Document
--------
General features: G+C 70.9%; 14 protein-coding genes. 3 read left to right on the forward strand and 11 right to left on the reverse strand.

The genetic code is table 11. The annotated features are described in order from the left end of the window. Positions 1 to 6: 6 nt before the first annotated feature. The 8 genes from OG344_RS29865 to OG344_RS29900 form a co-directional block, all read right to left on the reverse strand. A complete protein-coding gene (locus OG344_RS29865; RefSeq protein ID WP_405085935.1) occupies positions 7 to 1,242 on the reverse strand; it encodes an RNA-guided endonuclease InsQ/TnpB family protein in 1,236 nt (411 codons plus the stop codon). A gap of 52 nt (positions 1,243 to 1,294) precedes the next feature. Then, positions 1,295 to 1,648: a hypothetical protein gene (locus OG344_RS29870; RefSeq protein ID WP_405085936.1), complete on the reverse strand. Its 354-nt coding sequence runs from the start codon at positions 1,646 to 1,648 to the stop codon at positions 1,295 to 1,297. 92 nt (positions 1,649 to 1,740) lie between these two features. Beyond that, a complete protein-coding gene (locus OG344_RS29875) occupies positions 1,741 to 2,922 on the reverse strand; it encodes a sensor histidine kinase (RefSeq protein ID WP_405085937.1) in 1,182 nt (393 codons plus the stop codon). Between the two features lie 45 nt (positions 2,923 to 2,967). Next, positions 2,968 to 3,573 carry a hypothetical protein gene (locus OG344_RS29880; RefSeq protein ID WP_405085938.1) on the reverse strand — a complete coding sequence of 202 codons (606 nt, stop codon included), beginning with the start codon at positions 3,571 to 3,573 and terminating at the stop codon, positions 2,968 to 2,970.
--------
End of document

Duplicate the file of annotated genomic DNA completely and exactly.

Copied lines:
General features: G+C 70.9%; 14 protein-coding genes. 3 read left to right on the forward strand and 11 right to left on the reverse strand.

The genetic code is table 11. The annotated features are described in order from the left end of the window. Positions 1 to 6: 6 nt before the first annotated feature. The 8 genes from OG344_RS29865 to OG344_RS29900 form a co-directional block, all read right to left on the reverse strand. A complete protein-coding gene (locus OG344_RS29865; RefSeq protein ID WP_405085935.1) occupies positions 7 to 1,242 on the reverse strand; it encodes an RNA-guided endonuclease InsQ/TnpB family protein in 1,236 nt (411 codons plus the stop codon). A gap of 52 nt (positions 1,243 to 1,294) precedes the next feature. Then, positions 1,295 to 1,648: a hypothetical protein gene (locus OG344_RS29870; RefSeq protein ID WP_405085936.1), complete on the reverse strand. Its 354-nt coding sequence runs from the start codon at positions 1,646 to 1,648 to the stop codon at positions 1,295 to 1,297. 92 nt (positions 1,649 to 1,740) lie between these two features. Beyond that, a complete protein-coding gene (locus OG344_RS29875) occupies positions 1,741 to 2,922 on the reverse strand; it encodes a sensor histidine kinase (RefSeq protein ID WP_405085937.1) in 1,182 nt (393 codons plus the stop codon). Between the two features lie 45 nt (positions 2,923 to 2,967). Next, positions 2,968 to 3,573 carry a hypothetical protein gene (locus OG344_RS29880; RefSeq protein ID WP_405085938.1) on the reverse strand — a complete coding sequence of 202 codons (606 nt, stop codon included), beginning with the start codon at positions 3,571 to 3,573 and terminating at the stop codon, positions 2,968 to 2,970.